and creating this vast inland piece of reclaimed land.
And giving us the most fantastic views
towards that looming peak of Snowdon.
Riding the Cob takes me almost to the harbour at Porthmadog, where the slate was unloaded.
And last stop for me, too.
Porthmadog Harbour began to export small tonnages of slate in the early 19th century.
When the railway gave it a high-capacity link to the slate quarries, it flourished.
By the 1870s, over 120,000 tonnes of slate
were loaded at Porthmadog every year.
-John. I'm Michael.
-Great to see you.
I'm hoping that maritime history enthusiast, Dr John Jones Morris, can tell me more.
The railway arrived at the harbour in 1836 and allowed the easy transport of slate
from the quarries down to the quaysides here at Porthmadog for subsequent export by sea.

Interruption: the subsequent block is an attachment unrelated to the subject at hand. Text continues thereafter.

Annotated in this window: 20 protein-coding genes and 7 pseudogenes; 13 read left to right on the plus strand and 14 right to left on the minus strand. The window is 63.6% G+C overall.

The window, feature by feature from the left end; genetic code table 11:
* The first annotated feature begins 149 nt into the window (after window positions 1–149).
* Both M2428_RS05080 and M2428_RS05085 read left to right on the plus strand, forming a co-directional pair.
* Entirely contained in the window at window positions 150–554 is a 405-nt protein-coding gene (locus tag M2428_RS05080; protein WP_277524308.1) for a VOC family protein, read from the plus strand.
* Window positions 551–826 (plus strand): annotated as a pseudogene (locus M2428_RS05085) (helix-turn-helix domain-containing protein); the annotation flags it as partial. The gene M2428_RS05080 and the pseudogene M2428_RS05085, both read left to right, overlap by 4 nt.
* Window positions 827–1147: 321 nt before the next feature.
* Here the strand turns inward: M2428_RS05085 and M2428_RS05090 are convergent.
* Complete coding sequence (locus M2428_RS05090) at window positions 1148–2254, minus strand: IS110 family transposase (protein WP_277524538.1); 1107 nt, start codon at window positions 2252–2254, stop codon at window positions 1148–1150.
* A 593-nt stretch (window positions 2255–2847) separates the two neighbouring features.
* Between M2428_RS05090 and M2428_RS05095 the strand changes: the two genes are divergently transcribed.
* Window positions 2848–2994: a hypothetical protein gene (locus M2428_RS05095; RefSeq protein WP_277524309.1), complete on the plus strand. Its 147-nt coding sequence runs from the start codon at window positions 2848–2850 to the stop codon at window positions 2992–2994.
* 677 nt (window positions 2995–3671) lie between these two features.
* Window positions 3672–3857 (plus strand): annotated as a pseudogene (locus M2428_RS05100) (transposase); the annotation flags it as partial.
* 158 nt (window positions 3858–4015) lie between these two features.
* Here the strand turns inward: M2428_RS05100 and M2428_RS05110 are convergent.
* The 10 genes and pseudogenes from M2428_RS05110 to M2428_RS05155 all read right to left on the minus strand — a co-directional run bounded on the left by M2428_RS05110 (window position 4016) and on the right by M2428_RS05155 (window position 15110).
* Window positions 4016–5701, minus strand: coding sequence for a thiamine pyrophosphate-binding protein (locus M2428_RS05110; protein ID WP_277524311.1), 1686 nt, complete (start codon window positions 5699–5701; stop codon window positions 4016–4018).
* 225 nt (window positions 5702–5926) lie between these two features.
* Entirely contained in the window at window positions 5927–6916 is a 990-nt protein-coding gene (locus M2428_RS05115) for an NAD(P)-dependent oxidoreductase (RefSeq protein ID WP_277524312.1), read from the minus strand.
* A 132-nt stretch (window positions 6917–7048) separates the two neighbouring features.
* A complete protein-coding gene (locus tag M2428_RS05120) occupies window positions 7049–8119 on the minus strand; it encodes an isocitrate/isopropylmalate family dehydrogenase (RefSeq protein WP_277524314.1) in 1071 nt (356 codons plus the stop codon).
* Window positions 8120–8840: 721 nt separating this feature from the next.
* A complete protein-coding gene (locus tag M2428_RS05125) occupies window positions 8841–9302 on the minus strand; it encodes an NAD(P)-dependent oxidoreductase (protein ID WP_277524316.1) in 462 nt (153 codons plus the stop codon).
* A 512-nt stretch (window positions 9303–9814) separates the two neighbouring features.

The standard trade was for the slate to be loaded on ships.
Usually they would leave in about April.
Demand for slate would either be sort of in Southern England or on the continent.
Quite a lot of the slate went to the continent, particularly to Germany.
In the early part of the 19th century, there was quite a huge fire in Hamburg,
and the quarry owners at Blaenau Ffestiniog, seeing a good opportunity,
went over there and persuaded the city fathers to re-roof the city with Ffestiniog slate,
or Porthmadog slate as we like to call it.
The ships, having delivered their cargo in Europe, were filled up with heavy ballast to give them stability
on the return voyage to Porthmadog.
They used anything to hand, from rubbish to rocks.